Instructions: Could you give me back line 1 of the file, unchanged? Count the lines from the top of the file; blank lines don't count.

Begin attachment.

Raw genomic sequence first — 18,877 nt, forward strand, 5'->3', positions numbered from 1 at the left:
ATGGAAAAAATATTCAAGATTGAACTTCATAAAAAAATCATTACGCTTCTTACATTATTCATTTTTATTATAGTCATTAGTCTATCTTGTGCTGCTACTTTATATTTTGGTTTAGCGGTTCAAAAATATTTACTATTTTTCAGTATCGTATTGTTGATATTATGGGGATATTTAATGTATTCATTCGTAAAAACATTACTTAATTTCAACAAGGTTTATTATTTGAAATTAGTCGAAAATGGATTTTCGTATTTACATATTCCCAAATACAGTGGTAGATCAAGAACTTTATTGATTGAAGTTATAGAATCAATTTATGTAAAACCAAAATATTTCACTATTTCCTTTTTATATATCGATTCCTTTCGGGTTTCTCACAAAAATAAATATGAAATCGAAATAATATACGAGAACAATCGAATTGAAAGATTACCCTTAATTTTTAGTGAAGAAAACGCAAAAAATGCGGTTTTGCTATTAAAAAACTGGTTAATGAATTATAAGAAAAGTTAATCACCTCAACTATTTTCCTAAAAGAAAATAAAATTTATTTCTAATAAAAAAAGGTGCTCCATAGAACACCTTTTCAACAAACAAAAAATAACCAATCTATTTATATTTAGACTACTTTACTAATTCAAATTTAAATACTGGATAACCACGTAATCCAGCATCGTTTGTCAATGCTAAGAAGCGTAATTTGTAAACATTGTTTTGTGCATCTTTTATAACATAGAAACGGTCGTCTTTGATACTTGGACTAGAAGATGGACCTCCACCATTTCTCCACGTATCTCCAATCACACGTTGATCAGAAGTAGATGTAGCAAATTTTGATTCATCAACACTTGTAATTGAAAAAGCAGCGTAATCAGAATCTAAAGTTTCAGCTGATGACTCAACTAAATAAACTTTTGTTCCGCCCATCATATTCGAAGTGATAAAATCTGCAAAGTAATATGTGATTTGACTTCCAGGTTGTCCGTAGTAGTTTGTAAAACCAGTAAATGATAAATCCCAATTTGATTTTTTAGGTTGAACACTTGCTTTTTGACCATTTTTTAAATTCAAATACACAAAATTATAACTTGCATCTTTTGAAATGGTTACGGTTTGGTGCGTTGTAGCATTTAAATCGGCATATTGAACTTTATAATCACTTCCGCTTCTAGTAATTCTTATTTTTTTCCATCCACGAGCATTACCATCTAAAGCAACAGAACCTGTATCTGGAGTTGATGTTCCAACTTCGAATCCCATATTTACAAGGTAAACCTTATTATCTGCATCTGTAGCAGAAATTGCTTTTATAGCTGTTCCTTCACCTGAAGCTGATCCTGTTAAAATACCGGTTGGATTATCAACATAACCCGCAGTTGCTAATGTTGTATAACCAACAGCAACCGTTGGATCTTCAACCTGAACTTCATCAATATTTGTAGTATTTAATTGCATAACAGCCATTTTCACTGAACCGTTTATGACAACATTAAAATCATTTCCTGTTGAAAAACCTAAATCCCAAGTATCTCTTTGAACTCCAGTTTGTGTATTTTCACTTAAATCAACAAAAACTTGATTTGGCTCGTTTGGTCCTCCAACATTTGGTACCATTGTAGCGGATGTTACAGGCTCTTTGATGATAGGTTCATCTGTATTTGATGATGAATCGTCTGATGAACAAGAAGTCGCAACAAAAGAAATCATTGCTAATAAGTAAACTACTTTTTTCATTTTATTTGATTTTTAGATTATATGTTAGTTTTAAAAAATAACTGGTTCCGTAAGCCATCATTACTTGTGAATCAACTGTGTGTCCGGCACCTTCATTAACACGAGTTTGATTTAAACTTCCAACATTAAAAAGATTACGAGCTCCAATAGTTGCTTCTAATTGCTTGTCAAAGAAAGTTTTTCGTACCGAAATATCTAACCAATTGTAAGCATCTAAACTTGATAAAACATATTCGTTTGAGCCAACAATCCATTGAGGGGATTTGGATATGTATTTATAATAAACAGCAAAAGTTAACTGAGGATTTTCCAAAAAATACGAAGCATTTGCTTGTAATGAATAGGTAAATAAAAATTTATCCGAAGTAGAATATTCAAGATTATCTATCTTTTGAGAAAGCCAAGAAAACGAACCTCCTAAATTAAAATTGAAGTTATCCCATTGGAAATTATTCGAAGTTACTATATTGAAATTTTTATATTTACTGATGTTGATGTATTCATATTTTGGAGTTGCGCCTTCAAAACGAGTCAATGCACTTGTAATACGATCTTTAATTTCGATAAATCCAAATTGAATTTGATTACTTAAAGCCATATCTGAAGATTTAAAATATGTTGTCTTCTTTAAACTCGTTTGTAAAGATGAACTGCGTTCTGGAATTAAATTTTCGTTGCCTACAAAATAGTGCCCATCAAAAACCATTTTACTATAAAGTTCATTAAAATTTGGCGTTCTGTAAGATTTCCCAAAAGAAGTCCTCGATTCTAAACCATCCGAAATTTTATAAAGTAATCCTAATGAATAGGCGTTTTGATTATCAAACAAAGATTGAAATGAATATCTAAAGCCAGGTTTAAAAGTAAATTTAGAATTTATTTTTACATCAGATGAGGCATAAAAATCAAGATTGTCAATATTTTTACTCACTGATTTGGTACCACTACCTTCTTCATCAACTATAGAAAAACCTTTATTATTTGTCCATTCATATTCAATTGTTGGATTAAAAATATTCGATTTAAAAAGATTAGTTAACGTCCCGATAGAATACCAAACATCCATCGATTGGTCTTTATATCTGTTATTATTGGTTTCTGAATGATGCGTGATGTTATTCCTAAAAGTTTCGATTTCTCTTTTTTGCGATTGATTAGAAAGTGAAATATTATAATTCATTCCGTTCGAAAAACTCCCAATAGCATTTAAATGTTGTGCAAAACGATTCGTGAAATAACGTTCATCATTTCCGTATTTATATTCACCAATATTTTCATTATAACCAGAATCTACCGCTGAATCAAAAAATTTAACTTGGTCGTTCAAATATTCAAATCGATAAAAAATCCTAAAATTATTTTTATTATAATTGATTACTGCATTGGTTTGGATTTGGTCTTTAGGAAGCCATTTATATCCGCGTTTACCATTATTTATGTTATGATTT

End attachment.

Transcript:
Raw genomic sequence first — 18,877 nt, forward strand, 5'->3', positions numbered from 1 at the left: